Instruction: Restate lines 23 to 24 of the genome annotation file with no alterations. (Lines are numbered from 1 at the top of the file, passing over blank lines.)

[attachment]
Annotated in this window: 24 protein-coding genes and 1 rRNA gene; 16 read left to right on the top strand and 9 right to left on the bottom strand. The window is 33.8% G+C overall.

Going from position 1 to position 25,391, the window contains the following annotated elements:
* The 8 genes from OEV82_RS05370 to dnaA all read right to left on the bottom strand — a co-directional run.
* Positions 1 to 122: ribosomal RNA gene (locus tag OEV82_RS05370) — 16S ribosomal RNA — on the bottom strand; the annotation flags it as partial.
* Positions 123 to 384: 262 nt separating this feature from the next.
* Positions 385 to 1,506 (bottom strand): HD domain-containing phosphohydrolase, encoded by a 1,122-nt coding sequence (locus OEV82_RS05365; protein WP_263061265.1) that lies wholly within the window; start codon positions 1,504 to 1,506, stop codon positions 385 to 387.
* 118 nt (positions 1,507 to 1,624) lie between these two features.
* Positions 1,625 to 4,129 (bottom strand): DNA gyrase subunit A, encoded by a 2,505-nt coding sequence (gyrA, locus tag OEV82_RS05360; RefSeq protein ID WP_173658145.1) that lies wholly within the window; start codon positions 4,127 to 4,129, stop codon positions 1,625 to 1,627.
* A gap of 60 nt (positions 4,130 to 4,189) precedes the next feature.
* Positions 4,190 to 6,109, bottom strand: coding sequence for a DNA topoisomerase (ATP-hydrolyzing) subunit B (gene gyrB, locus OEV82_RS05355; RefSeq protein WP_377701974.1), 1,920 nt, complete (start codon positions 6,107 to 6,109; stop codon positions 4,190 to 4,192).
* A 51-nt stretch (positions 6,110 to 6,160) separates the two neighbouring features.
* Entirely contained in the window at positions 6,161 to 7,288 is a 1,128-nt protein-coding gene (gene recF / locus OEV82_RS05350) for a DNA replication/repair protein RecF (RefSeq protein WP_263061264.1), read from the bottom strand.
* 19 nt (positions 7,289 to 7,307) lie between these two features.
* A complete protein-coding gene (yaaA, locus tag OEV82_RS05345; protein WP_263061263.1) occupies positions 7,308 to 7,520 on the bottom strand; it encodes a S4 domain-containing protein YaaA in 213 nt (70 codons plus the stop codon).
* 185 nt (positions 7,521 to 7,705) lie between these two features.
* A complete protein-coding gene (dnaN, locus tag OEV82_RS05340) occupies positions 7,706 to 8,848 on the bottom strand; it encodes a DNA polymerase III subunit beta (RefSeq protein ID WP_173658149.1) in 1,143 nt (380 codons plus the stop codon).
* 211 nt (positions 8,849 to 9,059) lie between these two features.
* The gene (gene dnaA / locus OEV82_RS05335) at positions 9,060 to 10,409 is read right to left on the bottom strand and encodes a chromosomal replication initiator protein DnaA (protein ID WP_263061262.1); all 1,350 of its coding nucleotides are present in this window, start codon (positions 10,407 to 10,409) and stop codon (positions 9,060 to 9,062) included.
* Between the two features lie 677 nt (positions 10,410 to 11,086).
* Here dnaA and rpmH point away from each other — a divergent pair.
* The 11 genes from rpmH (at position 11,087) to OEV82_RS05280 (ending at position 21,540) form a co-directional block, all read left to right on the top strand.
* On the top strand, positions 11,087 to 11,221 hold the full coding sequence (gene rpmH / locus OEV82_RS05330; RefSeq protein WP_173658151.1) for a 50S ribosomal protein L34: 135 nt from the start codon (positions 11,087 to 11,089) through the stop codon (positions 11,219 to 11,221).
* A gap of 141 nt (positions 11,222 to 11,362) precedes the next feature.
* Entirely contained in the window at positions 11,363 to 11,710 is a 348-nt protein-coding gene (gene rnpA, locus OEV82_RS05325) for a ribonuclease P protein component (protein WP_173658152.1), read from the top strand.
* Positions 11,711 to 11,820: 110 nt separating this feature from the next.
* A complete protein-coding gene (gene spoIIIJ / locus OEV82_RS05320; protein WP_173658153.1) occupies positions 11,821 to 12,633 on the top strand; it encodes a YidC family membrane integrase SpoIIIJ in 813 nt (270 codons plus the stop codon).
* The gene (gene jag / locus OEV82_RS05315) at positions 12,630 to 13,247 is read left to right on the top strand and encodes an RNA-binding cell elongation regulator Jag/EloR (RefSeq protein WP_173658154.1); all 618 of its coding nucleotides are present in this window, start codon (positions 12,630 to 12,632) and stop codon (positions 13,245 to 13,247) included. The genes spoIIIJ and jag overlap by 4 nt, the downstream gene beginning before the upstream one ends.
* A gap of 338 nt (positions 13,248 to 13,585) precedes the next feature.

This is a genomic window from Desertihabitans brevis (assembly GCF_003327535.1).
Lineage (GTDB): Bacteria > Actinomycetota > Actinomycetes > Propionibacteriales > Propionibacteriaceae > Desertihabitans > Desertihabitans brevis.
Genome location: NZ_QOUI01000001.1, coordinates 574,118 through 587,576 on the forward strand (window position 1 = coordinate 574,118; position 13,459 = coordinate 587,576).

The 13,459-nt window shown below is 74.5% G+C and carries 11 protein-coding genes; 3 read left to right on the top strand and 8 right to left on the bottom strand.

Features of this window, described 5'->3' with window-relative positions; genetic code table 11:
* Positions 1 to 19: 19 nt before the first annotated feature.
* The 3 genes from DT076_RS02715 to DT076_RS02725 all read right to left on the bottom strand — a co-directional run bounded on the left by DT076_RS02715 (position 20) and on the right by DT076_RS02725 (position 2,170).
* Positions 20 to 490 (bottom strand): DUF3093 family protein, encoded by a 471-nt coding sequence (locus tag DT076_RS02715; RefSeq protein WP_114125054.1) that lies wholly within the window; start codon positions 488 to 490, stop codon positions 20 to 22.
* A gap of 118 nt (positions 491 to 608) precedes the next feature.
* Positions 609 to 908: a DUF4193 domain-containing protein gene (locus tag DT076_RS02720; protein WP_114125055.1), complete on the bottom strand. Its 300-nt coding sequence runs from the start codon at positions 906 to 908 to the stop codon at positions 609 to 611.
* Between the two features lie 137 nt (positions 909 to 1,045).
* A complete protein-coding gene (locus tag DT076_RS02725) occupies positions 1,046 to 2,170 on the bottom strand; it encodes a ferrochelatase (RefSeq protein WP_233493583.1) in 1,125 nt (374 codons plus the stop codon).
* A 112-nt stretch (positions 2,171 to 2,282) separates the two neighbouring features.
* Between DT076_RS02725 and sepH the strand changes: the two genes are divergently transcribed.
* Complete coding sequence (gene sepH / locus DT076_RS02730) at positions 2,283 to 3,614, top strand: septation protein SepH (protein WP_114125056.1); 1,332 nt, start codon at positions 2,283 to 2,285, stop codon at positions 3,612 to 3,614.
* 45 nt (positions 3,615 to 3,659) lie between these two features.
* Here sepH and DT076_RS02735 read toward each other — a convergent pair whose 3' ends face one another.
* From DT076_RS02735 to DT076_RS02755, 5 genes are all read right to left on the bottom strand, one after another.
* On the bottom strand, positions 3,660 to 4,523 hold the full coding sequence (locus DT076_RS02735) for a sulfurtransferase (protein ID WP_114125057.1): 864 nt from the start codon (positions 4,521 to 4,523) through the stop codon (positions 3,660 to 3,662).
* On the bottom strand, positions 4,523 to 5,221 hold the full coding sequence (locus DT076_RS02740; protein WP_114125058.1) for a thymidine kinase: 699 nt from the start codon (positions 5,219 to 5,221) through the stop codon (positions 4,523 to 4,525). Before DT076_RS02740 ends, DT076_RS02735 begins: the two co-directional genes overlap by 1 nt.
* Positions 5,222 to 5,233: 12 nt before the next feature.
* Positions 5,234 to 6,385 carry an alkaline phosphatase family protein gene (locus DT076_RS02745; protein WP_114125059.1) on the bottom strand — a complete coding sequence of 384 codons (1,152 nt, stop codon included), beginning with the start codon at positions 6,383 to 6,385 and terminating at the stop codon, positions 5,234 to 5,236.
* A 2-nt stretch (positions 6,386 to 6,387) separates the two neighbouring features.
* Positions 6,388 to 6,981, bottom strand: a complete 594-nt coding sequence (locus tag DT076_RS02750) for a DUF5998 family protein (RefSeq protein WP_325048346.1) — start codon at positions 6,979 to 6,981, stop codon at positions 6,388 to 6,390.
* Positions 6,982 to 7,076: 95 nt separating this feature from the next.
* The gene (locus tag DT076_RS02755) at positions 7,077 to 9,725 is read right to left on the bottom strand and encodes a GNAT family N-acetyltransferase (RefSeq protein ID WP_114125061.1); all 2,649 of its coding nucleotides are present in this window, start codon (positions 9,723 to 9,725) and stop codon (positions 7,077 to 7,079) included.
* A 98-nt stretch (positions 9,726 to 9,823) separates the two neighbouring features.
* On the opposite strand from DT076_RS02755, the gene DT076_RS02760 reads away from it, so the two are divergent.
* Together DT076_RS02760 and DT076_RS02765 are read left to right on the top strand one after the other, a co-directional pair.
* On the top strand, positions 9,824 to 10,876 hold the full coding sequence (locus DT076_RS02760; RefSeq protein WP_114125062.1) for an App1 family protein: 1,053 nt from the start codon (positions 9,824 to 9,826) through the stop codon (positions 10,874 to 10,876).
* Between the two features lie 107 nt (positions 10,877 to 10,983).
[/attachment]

* A gap of 141 nt (positions 11,222 to 11,362) precedes the next feature.
* Entirely contained in the window at positions 11,363 to 11,710 is a 348-nt protein-coding gene (gene rnpA, locus OEV82_RS05325) for a ribonuclease P protein component (protein WP_173658152.1), read from the top strand.